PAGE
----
He went on to say that the suggestion that the "morally troublesome issues need only be referred to a colleague is oblivious to the principled objections of pro-life physicians."

Increasingly "exotic" reproductive technologies, he added, "may eventually offend even the most laissez-faire physicians. There may come a day where no physician feels free from coercion to violate his or her conscience."

The issue of freedom of conscience is also affecting pharmacists who object on moral grounds to dispensing the "morning-after" pill, according to B.C. Concerned Pharmacists for Conscience spokeswoman Cristina Alarcon.

Last December, under the former NDP government, this province's pharmacists became the first in Canada to receive sanction to hand out the abortifacient without a doctor's prescription.

Alarcon noted that her group had made a presentation last October to the B.C. College of Pharmacists requesting that the body's Code of Ethics be changed to allow pharmacists to follow their consciences if they had moral objections to dispensing any prescriptions. A majority of the delegates, however, voted against the proposal.

"We now feel that we have no choice but to turn to the media to tell our story as the appropriate venues to state our concerns have not been successful. It is of public interest that pharmacists are prescribing this drug regimen for either immediate or for future use. If for future use, this defeats the purpose of having a pharmacist oversee that the drug is being used under the right conditions. We will be lobbying our colleagues, helping them to realize the dangers of giving out medications for which no controlled clinical studies have been carried out with respect to safety of repeated use."

She says she disagrees with the conclusions drawn by the B.C. College of Pharmacists that the morning-after pill doesn't cause abortion.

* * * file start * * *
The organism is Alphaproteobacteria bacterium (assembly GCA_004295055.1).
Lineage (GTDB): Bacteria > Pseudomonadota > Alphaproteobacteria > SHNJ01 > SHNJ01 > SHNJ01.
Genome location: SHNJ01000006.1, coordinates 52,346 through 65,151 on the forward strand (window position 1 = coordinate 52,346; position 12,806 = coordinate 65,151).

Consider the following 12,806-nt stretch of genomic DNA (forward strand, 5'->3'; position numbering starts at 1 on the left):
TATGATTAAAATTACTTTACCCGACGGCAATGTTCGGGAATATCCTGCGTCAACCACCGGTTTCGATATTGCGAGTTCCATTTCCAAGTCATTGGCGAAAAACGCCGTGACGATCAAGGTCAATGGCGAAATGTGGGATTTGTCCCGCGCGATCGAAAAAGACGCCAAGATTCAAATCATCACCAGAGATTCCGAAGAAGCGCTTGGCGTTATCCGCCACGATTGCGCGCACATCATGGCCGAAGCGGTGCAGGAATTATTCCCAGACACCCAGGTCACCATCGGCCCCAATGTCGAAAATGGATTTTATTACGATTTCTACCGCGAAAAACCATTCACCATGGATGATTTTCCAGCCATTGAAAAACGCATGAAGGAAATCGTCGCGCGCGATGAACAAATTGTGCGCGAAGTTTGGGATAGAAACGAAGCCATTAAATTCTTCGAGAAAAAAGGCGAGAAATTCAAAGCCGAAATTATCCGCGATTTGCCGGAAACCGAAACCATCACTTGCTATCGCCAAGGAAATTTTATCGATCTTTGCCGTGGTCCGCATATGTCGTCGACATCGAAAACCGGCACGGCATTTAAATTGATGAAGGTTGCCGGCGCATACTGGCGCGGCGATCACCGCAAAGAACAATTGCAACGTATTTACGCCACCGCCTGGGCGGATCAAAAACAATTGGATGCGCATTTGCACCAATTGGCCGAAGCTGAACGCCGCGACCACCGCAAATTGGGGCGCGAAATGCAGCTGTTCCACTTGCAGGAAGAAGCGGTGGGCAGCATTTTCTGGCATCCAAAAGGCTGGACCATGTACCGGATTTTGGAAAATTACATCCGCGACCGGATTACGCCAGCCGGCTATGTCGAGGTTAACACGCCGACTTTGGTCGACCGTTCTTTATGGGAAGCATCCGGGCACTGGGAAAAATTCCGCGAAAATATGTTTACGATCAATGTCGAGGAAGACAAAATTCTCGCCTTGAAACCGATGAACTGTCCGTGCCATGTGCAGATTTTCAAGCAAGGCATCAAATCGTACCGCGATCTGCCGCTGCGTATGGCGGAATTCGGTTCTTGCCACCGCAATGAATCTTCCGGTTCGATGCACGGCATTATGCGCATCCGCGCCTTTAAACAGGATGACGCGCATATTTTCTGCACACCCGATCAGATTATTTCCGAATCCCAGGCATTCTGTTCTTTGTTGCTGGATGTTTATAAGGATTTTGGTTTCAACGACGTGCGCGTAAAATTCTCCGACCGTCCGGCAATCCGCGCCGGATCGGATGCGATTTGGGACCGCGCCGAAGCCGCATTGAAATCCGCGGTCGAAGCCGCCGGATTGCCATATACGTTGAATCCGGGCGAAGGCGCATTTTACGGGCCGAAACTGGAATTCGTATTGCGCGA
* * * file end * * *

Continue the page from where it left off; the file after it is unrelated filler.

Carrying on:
"While it is true that the morning-after pill will not dislodge an implanted human embryo, it can nevertheless destroy it by preventing it from reaching its nesting place. It does therefore qualify as a chemical abortifacient. This is the information that should be made available to the public and to pharmacists who are being trained to prescribe these pills."

Like pro-life doctors, pro-life pharmacists object to being asked to refer their patients to colleagues who will dispense the drugs. Alarcon says her group is especially concerned that a requirement to do so may one day become a condition of employment.

Speaking at an anti-abortion conference organized by Campaign Life Coalition of Nova Scotia, Ontario philosophy professor Dr. Donald DeMarco urged pharmacists to refuse to fill prescriptions for the morning-after pill if they are anti-abortion.

Dr. DeMarco, who teaches at St. Jerome's University in Waterloo, Ont., said that society has been legally and historically inconsistent by allowing only some people to act with a moral conscience.

"I think our society is very confused. It wants conscientious people, but not people with conscience. I think it's a contradiction."

Concerned Pharmacists for Conscience, meanwhile, says it will continue to fight to have the right to refuse to dispense abortifacient drugs recognized and respected.

 

Print Friendly and PDF